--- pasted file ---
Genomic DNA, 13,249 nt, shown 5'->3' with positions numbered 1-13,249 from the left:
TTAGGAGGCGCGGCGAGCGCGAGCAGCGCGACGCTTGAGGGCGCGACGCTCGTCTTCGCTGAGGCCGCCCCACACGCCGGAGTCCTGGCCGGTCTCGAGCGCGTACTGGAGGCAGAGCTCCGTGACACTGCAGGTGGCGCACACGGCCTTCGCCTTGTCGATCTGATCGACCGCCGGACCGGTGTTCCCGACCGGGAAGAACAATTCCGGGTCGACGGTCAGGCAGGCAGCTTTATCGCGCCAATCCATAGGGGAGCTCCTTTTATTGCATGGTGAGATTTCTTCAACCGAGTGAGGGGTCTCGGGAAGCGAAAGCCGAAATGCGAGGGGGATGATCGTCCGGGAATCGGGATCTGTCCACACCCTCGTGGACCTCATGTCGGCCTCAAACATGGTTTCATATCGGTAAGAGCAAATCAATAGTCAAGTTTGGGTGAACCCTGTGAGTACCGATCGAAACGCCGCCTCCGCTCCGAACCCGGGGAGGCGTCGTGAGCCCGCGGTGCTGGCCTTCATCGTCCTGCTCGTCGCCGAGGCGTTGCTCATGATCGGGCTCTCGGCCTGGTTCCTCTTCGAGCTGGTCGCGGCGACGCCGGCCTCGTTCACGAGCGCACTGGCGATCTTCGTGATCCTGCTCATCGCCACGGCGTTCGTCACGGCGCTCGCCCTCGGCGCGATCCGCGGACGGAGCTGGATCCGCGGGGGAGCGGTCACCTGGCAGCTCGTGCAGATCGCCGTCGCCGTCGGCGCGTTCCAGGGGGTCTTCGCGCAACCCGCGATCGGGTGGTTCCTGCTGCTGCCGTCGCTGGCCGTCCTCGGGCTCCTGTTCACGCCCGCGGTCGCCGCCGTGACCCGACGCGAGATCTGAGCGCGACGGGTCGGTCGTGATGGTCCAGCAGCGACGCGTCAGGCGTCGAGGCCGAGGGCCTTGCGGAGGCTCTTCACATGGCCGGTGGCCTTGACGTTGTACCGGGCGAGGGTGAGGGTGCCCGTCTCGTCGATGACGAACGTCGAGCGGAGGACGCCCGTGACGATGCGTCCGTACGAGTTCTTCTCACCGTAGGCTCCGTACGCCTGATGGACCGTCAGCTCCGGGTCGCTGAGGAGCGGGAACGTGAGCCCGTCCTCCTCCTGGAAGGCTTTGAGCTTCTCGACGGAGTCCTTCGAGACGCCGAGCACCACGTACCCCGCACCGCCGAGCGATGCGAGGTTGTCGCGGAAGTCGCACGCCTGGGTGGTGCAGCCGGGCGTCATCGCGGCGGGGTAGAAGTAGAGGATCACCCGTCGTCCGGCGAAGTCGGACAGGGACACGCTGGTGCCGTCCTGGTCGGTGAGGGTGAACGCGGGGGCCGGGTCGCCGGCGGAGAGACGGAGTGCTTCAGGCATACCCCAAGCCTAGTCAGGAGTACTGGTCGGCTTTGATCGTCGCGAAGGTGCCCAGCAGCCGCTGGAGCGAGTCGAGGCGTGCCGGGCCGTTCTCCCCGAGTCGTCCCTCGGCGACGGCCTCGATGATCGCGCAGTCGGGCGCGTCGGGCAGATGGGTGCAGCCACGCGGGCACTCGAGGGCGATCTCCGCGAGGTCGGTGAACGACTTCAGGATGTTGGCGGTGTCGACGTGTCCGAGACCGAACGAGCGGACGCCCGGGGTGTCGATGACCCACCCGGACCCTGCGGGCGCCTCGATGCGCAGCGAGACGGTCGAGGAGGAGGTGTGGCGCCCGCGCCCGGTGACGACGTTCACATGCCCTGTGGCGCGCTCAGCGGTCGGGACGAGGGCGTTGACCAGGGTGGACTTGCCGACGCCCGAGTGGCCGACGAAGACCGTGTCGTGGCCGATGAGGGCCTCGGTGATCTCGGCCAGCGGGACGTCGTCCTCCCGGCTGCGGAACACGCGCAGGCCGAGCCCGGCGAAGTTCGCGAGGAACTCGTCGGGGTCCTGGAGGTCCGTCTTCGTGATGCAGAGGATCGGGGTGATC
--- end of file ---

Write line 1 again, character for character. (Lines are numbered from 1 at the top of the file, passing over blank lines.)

Genomic DNA, 13,249 nt, shown 5'->3' with positions numbered 1-13,249 from the left: